Future use of Dayton’s speed, red light cameras in question after state Supreme Court ruling

DAYTON — The future of the City of Dayton’s speed and red light cameras is now in question following a May Ohio Supreme Court ruling on where ticket revenue goes.

>>Woman killed, husband critically injured in fiery Darke County helicopter crash

The May 19 Supreme Court ruling permitted individual cities and towns to enforce traffic laws with cameras, however the state can withhold funds cities receive from the state.

“They basically ruled that the state legislature has the ability to deduct any revenue we would receive from the tickets out of our local government fund, which they have already cut by significant amounts,” Dayton City Manager Shelley Dickstein told News Center 7′s Mike Campbell.

>>Wilmington man on the run after woman helps him and several others escape from Ohio jail, police say

The ruling on withheld funds means, essentially, that all ticket revenue collected by any city would instead go directly to the state, Dickstein said.

“It’s really frustrating. I think its really frustrating because this is a time when resources are really scarce. We have across the country an all-time low of police officers and recruitment,” she said.

“So trying to keep our community safe is our priority. Technology augments that precious human resource, frees up police officers to be able to focus on prevention and stopping violent crime. Which is also ticking up across our country.”

>>2020 Report: Red light, speed cameras gone: Dayton pulls the plug in battle with state

The lower numbers of officers in the force, and now the possible discontinuation of cameras, is only part of the problem as instances of reckless driving are increasing across the area and country.

“Also significant increases in reckless driving the ‘looning’ and ‘clown acts’ as I refer to them, occurring on our public roadways are very dangerous and citizens are outraged that people can behave this way and we can’t necessarily stop them or hold them accountable.”

“The lack of resources, that we now don’t have for our cameras, only magnifies the problem,” Dickstein said.

The city has choses to keep some of the cameras on for now, specifically in areas along North Gettysburg Avenue and Salem Avenue where the city knows about multiple instances of reckless driving.

“Right now we still have them on. We have strategically deployed them, in school zones, but that is the caveat we’re allowed to do. But we have them on Gettysburg and Salem where we know we’ve been having real issues with reckless traffic and driving,” Dickstein said.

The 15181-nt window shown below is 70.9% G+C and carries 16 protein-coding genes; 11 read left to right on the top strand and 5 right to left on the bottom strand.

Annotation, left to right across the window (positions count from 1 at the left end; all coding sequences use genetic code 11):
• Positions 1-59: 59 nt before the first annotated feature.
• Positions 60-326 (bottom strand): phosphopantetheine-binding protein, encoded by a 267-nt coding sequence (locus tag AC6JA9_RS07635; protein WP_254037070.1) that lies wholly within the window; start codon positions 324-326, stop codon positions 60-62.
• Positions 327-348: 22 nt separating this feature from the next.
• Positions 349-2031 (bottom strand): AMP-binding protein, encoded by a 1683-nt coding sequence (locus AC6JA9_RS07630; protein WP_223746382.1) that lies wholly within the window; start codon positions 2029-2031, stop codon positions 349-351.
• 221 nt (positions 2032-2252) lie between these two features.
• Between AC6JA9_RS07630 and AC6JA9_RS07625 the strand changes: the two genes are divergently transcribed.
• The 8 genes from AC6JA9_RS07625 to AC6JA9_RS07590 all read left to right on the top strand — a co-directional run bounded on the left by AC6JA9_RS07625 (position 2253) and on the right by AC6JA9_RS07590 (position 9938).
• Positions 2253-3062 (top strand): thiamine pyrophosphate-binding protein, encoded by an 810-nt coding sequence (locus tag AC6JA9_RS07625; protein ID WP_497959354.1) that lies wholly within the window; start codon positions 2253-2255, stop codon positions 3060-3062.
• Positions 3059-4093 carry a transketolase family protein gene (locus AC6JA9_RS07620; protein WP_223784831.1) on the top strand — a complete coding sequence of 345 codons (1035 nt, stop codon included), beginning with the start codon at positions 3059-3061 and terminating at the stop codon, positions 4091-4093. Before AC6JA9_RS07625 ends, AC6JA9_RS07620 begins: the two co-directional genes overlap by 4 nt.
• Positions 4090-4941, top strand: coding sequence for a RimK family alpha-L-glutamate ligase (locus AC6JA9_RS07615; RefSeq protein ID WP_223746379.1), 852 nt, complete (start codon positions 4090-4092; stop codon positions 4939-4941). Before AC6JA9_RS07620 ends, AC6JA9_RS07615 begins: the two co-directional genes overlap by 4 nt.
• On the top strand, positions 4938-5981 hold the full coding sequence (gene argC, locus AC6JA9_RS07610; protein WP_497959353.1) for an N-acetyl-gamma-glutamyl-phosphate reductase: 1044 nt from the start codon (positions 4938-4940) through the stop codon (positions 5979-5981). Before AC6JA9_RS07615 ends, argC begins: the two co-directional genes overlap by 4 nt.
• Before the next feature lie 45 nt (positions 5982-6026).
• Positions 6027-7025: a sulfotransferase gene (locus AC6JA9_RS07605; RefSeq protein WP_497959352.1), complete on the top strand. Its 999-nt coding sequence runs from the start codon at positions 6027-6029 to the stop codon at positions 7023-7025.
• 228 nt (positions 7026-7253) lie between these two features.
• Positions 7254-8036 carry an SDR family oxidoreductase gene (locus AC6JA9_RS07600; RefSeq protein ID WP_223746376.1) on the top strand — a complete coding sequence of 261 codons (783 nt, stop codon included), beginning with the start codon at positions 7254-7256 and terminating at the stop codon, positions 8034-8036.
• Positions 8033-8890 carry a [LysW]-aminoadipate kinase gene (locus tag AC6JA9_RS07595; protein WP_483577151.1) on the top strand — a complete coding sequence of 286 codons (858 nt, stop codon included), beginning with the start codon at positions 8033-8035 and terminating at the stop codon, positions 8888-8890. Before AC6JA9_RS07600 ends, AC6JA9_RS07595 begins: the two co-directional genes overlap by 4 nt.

“But we have to do the analysis, because at the end of the day we have to be responsible stewards of the taxpayer dollars at the same time effectuate real issues around safety in our community.”

Dickstein added the city has research that shows the cameras work and impact people’s driving habits.

“We were able to demonstrate that we had a 40 percent decrease in reckless driving and speeding or red light running. We have significant data to show that its about safety. These cameras change behavior. And that behavior creates safer environments for our community,” she said.

Some neighbors who live near and travel on North Gettysburg Avenue told Campbell they are in favor of the cameras due to all the speeding they see on a daily basis.

“Safety comes first. Speed will kill you.” Will Williams, of Dayton told Campbell.

“They do any speed, that’s why we nicknamed it the ‘Gettysburg raceway.’ I’ve seen somebody do 120 (mph) at least, motorcycles and cars,” business owner Cato Mayberry said.

Mayberry added he’s not in favor of the Supreme Court’s ruling, saying the money coming from the speed cameras should stay in Dayton.

“They got the speed cameras right there, but they don’t have no effect, I don’t think so. And the money is going to the state instead of the city, we need it here we don’t need it spread around,” Mayberry said.

While the city is keeping some of the cameras on, discussions are ongoing at City Hall about policy questions while the city works with their law experts on what to do next.

“It’s infuriating for us, who are charged with keeping our community safe that we can’t use technology like other cities and other states may be able to utilize to augment their police resources,” Dickstein said.

Comments on this article